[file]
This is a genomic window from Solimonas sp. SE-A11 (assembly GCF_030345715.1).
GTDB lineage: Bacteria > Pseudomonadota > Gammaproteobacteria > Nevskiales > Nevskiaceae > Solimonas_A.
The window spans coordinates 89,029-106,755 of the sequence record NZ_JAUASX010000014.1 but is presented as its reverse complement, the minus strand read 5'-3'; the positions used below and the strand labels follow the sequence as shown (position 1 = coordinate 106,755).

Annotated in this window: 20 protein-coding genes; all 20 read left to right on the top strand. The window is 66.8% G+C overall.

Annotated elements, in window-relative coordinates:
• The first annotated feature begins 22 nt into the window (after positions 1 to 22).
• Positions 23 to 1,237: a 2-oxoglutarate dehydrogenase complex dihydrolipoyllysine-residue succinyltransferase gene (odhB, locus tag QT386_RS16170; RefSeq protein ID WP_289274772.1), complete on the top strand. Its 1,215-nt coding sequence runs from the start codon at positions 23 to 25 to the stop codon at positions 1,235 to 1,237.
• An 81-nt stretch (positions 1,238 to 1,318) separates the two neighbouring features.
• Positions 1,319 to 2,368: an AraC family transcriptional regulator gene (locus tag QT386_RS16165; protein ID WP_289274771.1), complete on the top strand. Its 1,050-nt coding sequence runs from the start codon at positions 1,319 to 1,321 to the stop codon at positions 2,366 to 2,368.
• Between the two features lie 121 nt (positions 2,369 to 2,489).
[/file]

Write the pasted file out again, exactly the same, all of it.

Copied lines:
This is a genomic window from Solimonas sp. SE-A11 (assembly GCF_030345715.1).
GTDB lineage: Bacteria > Pseudomonadota > Gammaproteobacteria > Nevskiales > Nevskiaceae > Solimonas_A.
The window spans coordinates 89,029-106,755 of the sequence record NZ_JAUASX010000014.1 but is presented as its reverse complement, the minus strand read 5'-3'; the positions used below and the strand labels follow the sequence as shown (position 1 = coordinate 106,755).

Annotated in this window: 20 protein-coding genes; all 20 read left to right on the top strand. The window is 66.8% G+C overall.

Annotated elements, in window-relative coordinates:
• The first annotated feature begins 22 nt into the window (after positions 1 to 22).
• Positions 23 to 1,237: a 2-oxoglutarate dehydrogenase complex dihydrolipoyllysine-residue succinyltransferase gene (odhB, locus tag QT386_RS16170; RefSeq protein ID WP_289274772.1), complete on the top strand. Its 1,215-nt coding sequence runs from the start codon at positions 23 to 25 to the stop codon at positions 1,235 to 1,237.
• An 81-nt stretch (positions 1,238 to 1,318) separates the two neighbouring features.
• Positions 1,319 to 2,368: an AraC family transcriptional regulator gene (locus tag QT386_RS16165; protein ID WP_289274771.1), complete on the top strand. Its 1,050-nt coding sequence runs from the start codon at positions 1,319 to 1,321 to the stop codon at positions 2,366 to 2,368.
• Between the two features lie 121 nt (positions 2,369 to 2,489).